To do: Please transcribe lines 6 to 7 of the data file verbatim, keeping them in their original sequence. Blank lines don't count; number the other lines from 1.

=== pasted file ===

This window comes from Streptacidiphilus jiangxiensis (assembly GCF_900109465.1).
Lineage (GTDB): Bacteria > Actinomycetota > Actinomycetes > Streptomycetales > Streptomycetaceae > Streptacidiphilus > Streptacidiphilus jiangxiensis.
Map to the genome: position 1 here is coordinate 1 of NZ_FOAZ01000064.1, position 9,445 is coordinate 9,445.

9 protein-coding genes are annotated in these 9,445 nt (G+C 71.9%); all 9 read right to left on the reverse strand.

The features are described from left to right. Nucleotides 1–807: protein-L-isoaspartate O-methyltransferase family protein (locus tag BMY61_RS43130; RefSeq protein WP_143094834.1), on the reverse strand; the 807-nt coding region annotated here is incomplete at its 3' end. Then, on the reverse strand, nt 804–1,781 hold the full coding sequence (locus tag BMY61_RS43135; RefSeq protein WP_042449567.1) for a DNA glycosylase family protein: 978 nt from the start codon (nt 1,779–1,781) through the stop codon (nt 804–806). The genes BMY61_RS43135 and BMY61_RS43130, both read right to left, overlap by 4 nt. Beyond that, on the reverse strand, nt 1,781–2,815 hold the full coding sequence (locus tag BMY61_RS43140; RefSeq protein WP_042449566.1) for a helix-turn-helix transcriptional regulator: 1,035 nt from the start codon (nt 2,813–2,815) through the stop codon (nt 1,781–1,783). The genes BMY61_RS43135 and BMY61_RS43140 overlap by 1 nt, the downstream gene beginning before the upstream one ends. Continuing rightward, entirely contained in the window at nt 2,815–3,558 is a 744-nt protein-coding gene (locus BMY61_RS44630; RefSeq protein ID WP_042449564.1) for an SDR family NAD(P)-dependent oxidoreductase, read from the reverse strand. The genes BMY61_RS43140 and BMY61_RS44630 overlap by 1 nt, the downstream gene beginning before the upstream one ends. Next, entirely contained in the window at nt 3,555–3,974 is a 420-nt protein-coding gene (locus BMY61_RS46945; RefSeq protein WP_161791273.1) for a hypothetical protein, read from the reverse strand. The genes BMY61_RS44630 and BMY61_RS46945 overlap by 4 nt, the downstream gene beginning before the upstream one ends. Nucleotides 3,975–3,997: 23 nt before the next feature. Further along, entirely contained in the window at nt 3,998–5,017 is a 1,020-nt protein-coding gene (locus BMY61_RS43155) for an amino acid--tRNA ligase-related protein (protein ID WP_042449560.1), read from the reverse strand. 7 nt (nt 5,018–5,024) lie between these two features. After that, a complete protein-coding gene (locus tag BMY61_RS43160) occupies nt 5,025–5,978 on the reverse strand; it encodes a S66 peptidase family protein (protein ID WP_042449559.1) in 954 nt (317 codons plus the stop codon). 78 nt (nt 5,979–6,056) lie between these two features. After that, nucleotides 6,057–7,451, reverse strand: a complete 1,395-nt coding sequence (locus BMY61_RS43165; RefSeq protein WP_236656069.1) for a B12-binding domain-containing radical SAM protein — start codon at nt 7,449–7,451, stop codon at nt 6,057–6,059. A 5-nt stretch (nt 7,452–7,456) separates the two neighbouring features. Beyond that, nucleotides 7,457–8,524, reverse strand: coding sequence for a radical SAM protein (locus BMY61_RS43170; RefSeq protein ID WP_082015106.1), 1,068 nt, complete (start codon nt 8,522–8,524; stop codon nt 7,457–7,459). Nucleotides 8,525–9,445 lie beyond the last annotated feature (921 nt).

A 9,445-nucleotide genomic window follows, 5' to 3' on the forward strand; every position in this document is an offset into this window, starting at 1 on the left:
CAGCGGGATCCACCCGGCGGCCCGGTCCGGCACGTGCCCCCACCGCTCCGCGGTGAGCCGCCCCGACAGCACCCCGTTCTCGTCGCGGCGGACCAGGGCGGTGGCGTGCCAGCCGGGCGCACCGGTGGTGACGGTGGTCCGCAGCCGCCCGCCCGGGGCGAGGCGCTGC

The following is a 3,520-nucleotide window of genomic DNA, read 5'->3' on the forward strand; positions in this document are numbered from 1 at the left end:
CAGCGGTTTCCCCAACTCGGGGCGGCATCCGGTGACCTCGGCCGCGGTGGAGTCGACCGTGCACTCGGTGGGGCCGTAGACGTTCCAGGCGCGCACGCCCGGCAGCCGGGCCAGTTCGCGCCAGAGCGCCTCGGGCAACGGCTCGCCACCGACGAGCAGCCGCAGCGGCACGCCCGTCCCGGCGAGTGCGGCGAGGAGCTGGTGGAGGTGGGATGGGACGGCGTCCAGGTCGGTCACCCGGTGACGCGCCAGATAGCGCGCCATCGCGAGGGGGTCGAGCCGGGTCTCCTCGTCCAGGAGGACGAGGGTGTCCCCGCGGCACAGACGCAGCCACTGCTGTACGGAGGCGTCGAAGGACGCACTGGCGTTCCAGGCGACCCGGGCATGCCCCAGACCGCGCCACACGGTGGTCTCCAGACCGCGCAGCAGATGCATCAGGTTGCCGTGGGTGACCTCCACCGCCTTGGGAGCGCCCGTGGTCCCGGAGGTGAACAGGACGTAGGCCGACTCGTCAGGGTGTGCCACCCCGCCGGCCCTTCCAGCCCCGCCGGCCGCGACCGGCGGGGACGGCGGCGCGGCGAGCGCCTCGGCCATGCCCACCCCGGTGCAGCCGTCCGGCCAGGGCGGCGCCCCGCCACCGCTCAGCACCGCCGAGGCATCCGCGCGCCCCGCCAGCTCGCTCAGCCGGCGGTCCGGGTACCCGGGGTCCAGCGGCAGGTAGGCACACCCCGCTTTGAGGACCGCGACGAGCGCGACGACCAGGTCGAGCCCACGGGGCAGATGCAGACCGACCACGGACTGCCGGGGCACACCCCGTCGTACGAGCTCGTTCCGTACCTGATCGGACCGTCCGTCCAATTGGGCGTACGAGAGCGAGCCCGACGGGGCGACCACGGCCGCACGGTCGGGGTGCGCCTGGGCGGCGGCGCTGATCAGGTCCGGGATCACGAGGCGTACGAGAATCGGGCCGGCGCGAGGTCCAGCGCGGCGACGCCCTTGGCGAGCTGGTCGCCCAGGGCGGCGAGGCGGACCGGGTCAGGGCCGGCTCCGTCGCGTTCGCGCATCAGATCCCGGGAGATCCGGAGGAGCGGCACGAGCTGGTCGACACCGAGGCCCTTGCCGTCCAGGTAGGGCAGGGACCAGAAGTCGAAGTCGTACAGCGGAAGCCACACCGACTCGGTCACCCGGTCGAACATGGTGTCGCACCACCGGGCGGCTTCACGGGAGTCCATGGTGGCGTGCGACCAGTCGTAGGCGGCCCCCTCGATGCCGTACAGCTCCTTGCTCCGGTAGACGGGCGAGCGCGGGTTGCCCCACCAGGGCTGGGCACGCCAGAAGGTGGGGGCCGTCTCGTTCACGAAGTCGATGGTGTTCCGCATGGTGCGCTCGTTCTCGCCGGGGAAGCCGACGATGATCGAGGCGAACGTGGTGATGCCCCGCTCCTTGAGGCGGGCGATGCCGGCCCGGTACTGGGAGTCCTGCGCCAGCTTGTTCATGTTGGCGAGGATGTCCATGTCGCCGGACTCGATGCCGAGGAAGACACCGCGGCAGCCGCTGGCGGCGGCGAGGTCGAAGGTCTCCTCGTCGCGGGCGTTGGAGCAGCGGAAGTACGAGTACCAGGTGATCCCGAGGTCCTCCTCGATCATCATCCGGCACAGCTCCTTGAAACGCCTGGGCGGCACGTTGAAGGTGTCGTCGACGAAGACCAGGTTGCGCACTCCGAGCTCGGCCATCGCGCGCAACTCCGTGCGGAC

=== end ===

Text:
A 9,445-nucleotide genomic window follows, 5' to 3' on the forward strand; every position in this document is an offset into this window, starting at 1 on the left:
CAGCGGGATCCACCCGGCGGCCCGGTCCGGCACGTGCCCCCACCGCTCCGCGGTGAGCCGCCCCGACAGCACCCCGTTCTCGTCGCGGCGGACCAGGGCGGTGGCGTGCCAGCCGGGCGCACCGGTGGTGACGGTGGTCCGCAGCCGCCCGCCCGGGGCGAGGCGCTGC